Mr. Adams' has neither compassion nor curiosity. He judges and directs clients by "telling them what God requires of them."(xiii) Mr. Adams is "uncomfortable" (p. 78) listening and knows what God requires of others. Everyone is a sinner. "Unsaved counselees are neither capable of understanding God's revealed will, nor capable of doing it." (p 68) Alternatively, in the parable of the good Samaritan (Luke 10:29-37), Jesus tells us to treat ALL others with unqualified mercy and compassion. This book is frightening. People like Mr. Adams have used Scriptures to justify slavery, the holocaust, and genocides of sinful unbelievers for centuries. I hope most people will listen instead to the compassion, mercy and suffering of Scriptures, and will not allow Mr. Adams to harm them.
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By A Customer on May 12 2000
Format: Hardcover
Contrary to what another reader wrote, I strongly believe in the relational aspect of counseling, and I believe the relationship between counselor and counselee is very important. I do not believe Dr. Adams' viewpoints are congruent with Scripture, and I do not recommend this book.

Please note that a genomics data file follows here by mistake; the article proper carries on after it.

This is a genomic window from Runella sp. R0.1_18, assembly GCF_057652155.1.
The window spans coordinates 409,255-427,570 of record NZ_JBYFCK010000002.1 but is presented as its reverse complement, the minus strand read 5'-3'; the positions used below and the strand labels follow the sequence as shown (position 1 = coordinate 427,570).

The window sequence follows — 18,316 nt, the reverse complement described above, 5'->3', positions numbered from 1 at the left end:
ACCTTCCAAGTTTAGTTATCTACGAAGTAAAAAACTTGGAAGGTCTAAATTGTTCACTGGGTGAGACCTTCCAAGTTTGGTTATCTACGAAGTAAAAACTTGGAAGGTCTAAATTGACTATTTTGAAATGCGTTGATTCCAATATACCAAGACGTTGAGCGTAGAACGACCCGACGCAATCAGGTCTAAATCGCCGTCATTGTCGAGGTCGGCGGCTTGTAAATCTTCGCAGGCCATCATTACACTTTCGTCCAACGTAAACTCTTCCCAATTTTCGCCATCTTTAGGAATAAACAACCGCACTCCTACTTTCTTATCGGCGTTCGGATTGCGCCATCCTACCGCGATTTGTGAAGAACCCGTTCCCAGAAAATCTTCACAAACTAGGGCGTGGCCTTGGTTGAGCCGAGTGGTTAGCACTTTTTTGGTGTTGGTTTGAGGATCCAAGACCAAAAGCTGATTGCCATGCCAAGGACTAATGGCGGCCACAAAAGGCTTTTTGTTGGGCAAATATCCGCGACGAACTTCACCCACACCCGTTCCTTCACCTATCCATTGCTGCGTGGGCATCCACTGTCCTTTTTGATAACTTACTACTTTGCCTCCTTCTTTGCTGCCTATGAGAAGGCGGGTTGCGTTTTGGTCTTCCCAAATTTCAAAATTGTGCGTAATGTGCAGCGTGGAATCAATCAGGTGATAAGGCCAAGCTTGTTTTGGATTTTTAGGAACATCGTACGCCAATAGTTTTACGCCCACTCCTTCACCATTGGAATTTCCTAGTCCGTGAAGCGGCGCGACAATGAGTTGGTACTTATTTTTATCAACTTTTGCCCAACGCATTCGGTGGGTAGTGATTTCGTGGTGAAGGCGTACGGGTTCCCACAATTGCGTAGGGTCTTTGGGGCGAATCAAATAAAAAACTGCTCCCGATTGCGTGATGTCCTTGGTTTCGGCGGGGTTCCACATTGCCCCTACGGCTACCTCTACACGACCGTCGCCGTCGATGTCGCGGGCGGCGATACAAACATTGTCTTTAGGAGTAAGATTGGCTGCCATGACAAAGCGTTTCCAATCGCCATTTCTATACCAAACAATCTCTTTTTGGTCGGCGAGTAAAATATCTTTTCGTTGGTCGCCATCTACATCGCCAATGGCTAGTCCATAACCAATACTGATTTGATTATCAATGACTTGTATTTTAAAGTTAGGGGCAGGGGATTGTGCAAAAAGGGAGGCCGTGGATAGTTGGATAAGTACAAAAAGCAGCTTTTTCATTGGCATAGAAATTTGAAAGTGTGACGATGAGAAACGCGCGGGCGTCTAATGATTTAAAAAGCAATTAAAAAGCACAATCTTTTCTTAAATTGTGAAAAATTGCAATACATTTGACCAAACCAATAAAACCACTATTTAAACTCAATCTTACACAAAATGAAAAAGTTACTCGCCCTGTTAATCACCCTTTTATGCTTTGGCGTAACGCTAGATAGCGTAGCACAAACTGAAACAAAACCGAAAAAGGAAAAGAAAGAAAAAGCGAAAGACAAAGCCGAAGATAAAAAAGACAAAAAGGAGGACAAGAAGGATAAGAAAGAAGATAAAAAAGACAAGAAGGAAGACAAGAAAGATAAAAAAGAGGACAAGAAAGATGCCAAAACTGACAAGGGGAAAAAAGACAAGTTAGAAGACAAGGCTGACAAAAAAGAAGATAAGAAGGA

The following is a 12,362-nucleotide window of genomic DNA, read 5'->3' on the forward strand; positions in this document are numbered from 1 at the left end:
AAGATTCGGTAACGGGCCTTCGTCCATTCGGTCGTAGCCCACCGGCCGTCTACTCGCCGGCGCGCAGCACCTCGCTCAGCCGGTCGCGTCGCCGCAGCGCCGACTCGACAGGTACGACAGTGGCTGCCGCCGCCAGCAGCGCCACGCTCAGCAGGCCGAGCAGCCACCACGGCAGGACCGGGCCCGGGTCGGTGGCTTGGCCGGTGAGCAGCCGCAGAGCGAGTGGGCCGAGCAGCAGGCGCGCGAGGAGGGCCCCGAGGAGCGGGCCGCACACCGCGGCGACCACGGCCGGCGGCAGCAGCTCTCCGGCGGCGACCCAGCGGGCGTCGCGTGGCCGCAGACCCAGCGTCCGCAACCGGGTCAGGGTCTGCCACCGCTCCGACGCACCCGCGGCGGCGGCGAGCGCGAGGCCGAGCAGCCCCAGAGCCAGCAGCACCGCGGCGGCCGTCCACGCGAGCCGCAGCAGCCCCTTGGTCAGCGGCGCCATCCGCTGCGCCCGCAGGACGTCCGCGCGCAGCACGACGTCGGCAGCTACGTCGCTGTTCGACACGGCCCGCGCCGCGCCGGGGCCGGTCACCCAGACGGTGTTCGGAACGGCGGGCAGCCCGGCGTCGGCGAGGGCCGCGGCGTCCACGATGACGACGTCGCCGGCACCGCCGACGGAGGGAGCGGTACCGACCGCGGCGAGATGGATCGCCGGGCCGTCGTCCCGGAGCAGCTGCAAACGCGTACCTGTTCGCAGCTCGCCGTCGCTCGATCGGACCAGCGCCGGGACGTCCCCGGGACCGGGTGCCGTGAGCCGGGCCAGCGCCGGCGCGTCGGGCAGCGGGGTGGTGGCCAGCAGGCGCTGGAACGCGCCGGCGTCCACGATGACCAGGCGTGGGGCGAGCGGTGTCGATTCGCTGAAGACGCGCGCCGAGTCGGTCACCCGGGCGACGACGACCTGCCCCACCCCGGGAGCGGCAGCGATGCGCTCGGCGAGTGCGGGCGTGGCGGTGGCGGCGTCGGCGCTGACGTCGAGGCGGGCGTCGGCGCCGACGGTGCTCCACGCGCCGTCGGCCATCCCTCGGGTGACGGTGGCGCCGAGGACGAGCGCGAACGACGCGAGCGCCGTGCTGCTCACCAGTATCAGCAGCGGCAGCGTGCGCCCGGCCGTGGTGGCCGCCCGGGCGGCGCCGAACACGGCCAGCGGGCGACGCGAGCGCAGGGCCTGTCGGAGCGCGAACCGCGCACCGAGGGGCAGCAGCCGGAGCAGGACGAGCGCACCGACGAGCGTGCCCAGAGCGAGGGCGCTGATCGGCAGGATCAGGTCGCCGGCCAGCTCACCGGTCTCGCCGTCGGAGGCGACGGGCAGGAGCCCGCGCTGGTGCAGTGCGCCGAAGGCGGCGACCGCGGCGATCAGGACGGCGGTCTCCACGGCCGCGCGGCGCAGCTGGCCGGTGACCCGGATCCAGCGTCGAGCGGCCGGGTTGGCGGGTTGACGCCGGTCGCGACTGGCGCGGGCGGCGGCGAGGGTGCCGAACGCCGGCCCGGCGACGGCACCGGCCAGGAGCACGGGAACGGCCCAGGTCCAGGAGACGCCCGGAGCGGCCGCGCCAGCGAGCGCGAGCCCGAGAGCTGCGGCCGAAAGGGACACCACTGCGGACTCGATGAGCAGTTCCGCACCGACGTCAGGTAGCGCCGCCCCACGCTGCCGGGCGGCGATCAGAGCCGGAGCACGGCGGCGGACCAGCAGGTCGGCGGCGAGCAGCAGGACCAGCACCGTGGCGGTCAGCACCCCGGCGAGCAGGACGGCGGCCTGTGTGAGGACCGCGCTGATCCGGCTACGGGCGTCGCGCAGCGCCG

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By Debora on Oct. 7 2011
Format: Hardcover
I am sorry to say that J. Adams is very off in his remarks about professional counselling. The examples he uses are far too unusual a situation to have happened and far too sweeping in his judgements as well. He spends precious little time encouraging the reader to educate him/herself before attempting to counsel another and I shudder to think of the many people he has further wounded, minimized, berated and/or given pat answers to. I am sorry to say that he has done great damage to the counselling ministry of Christians and I am so disgusted with his attitude towards it as well as the rest of his book that I have deleted it from my e-reader. Don't waste your valuable time with this one.